Imagine the anxiety; your boss asks you to make a presentation for a group of potential clients whose investment is important to the future of the company. He stresses that the quality of the presentation is crucial to whether they come on board, and he hints at a promotion if you do well.
Your stress level skyrockets when you realize you have no experience giving presentations, and that you have a lot of work to do if you want to impress these people.
Pressure is high from the get-go, because you want your presentation to be adequate for your boss and for these people you’ve never met. You don’t know what their standards are or what they want to hear, and all you can really do is try your best and hope for success.
Realize Your Underlying Unity
Fortunately, you can be free from the stress involved by realizing that the authority your boss or anyone else holds over you is an illusion. We find this wisdom embedded in the philosophy of Zen Buddhism: we are one with everyone and everything around us.
There’s no simpler way to state it. Our differences aren’t real. If you could tap a higher state of consciousness with meditation or something similar for a single moment, you’d realize there are no actual differences between you, your boss, your company’s clients or anyone else. Thus, you have nothing to fear.
Your boss is a soul, just like you, inhabiting a human body and playing a predetermined role in order to help them evolve. When you realize that we each decided the role we would play before we began this life, you’d see that your boss is just another spark of God playing the role he or she wanted.
Everyone Has Something to Teach
Just like your boss, you chose to be where you are in this exact moment because these circumstances are the most conducive for your spiritual growth.
Your boss, your clients and everyone you meet at this stage in your growth has something to teach you, and likewise, you have something to teach them. Underneath the layers of narcissism and superficiality that have kept humanity so buried for so long, you’re no different from any of them. We’re all students and teachers, and we’re all family.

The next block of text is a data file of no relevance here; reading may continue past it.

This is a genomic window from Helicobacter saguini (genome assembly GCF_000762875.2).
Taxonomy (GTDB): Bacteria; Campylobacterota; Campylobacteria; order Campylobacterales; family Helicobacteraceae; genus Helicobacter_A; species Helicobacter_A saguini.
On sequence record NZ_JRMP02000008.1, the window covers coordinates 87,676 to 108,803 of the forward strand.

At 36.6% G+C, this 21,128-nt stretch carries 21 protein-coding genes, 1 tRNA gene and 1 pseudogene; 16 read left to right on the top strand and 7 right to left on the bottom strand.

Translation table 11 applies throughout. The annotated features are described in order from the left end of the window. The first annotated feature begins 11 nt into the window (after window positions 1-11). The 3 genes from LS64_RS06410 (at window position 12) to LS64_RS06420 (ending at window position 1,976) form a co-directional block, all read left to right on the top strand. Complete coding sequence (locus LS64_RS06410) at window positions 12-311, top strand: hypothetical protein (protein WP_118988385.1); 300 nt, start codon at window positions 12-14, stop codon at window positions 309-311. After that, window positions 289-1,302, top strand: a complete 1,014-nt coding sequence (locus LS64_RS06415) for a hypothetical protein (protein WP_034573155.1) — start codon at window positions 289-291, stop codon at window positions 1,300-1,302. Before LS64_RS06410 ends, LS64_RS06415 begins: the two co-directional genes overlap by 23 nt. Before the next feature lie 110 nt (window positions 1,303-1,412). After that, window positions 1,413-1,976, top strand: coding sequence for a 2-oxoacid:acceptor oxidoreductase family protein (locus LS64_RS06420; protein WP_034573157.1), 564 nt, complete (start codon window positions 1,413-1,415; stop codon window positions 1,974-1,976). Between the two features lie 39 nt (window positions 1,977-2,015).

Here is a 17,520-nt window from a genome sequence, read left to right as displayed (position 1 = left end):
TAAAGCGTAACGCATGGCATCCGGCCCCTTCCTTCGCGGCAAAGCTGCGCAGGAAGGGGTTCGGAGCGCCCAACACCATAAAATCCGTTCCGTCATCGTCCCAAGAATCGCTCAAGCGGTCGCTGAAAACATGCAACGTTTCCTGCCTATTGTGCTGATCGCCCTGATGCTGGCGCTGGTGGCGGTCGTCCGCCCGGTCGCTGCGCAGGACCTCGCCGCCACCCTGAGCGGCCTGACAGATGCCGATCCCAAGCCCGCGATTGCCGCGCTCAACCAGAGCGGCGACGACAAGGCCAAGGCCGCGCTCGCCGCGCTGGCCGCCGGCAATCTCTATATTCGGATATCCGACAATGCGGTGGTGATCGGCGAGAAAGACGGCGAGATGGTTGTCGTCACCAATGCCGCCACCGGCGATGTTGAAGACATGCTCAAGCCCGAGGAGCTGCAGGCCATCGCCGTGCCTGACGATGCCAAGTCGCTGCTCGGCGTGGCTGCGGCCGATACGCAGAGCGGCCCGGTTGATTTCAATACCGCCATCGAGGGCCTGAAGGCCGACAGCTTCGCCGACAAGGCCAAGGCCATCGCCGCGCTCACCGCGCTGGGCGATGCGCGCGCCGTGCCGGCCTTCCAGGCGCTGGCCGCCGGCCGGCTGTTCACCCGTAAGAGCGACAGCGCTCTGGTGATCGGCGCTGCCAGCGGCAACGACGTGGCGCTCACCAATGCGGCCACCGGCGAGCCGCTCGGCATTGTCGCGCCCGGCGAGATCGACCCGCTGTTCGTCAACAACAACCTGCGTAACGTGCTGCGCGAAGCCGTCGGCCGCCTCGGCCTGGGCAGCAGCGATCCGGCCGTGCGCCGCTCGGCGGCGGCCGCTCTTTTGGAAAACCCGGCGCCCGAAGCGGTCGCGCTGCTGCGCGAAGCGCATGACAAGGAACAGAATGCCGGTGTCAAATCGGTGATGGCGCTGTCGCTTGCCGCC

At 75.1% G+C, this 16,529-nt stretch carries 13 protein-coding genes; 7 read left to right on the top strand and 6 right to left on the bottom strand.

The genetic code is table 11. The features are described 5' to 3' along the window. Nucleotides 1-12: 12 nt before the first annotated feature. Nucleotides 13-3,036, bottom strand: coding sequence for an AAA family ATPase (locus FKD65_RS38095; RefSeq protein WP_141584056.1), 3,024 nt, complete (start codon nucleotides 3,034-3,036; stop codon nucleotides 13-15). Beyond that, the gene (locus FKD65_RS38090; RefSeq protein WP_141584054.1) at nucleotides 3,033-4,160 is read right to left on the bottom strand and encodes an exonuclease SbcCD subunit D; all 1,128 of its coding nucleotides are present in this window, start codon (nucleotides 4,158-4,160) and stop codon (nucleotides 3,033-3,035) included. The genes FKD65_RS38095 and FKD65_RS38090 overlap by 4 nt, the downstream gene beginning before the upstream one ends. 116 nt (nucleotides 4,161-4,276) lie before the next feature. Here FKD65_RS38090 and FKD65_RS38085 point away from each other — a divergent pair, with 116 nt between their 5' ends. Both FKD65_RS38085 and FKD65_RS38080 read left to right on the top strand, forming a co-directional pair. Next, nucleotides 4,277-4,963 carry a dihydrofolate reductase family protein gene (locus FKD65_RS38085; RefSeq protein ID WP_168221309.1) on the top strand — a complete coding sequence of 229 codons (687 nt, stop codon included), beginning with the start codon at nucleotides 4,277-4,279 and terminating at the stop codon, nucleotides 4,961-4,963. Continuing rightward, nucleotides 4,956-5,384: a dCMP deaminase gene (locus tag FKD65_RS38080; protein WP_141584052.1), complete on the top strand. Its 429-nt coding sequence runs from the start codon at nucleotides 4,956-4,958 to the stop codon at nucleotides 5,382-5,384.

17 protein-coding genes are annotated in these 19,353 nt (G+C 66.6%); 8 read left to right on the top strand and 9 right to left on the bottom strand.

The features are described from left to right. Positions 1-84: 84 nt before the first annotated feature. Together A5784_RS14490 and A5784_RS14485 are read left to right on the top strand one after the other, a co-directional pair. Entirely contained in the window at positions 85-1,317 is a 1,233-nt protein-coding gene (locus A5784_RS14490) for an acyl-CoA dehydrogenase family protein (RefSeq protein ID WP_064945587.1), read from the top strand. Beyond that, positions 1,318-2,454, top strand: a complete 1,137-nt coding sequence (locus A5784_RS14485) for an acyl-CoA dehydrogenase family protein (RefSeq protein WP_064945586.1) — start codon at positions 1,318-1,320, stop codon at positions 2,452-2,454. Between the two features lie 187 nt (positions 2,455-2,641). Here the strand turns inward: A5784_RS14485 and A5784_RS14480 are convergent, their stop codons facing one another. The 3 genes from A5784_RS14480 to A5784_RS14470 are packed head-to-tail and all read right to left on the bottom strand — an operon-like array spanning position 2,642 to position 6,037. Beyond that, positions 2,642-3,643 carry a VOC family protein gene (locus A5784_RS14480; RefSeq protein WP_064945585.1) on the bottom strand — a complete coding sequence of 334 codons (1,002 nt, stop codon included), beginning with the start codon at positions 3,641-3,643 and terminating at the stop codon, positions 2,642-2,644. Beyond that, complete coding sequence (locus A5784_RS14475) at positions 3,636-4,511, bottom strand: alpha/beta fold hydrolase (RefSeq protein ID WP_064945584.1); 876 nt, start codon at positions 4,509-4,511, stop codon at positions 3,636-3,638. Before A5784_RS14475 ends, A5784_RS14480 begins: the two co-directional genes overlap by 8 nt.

If we can learn from each other and use our experiences to help those who are just beginning to awaken to oneness, we can approach any stressful or intimidating experience with confidence and, most importantly, love.
Authority: A Human Concept
The first step is to understand that the titles we give each other are meaningless in the big picture. They only have meaning on this planet, which is less than .1% of the universe, and they mean nothing from a cosmic perspective.
Thus, to fear your boss is to fear yourself, and if you realized how much you have in common as human and spiritual beings, you’d know that you have as much (and as little) authority as them.
Only in their mind and the minds of those who reinforce their title do they have power, and you give your power away by being afraid or intimidated. Authority is a human concept with no universal meaning, and if you can see this false authority for what it really is, you can transcend fear and emerge triumphantly in the face of any challenge.
If you can see potential clients not as people who hold the key to your success, but as people who are trying to survive and live meaningfully, just like you, you can tap into the authentic human experience we all share, relate to them on a personal level before you ever speak with them, and use it to your advantage.